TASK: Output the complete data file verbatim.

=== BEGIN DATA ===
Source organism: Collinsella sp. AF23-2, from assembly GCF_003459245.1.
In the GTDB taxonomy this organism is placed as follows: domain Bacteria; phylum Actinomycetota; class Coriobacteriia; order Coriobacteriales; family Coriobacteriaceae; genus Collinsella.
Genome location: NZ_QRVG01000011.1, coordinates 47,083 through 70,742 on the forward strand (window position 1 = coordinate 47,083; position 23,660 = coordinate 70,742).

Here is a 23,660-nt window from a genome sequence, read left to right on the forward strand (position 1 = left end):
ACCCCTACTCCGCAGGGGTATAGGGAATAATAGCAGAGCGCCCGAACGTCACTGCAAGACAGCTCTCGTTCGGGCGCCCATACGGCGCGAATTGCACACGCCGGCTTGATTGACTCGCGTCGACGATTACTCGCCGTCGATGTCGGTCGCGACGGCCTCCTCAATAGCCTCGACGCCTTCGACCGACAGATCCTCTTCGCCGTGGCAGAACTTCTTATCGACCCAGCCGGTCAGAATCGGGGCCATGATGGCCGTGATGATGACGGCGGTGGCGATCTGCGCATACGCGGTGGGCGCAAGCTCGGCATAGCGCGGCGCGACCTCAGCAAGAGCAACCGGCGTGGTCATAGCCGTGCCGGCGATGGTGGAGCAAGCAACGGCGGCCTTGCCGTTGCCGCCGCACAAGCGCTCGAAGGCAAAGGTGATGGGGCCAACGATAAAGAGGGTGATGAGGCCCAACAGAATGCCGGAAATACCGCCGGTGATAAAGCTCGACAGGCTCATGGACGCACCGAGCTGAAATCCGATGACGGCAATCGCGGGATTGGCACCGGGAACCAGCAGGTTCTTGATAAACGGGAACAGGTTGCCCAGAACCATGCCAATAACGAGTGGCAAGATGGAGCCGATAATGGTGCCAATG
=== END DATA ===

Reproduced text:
Source organism: Collinsella sp. AF23-2, from assembly GCF_003459245.1.
In the GTDB taxonomy this organism is placed as follows: domain Bacteria; phylum Actinomycetota; class Coriobacteriia; order Coriobacteriales; family Coriobacteriaceae; genus Collinsella.
Genome location: NZ_QRVG01000011.1, coordinates 47,083 through 70,742 on the forward strand (window position 1 = coordinate 47,083; position 23,660 = coordinate 70,742).

Here is a 23,660-nt window from a genome sequence, read left to right on the forward strand (position 1 = left end):
ACCCCTACTCCGCAGGGGTATAGGGAATAATAGCAGAGCGCCCGAACGTCACTGCAAGACAGCTCTCGTTCGGGCGCCCATACGGCGCGAATTGCACACGCCGGCTTGATTGACTCGCGTCGACGATTACTCGCCGTCGATGTCGGTCGCGACGGCCTCCTCAATAGCCTCGACGCCTTCGACCGACAGATCCTCTTCGCCGTGGCAGAACTTCTTATCGACCCAGCCGGTCAGAATCGGGGCCATGATGGCCGTGATGATGACGGCGGTGGCGATCTGCGCATACGCGGTGGGCGCAAGCTCGGCATAGCGCGGCGCGACCTCAGCAAGAGCAACCGGCGTGGTCATAGCCGTGCCGGCGATGGTGGAGCAAGCAACGGCGGCCTTGCCGTTGCCGCCGCACAAGCGCTCGAAGGCAAAGGTGATGGGGCCAACGATAAAGAGGGTGATGAGGCCCAACAGAATGCCGGAAATACCGCCGGTGATAAAGCTCGACAGGCTCATGGACGCACCGAGCTGAAATCCGATGACGGCAATCGCGGGATTGGCACCGGGAACCAGCAGGTTCTTGATAAACGGGAACAGGTTGCCCAGAACCATGCCAATAACGAGTGGCAAGATGGAGCCGATAATGGTGCCAATG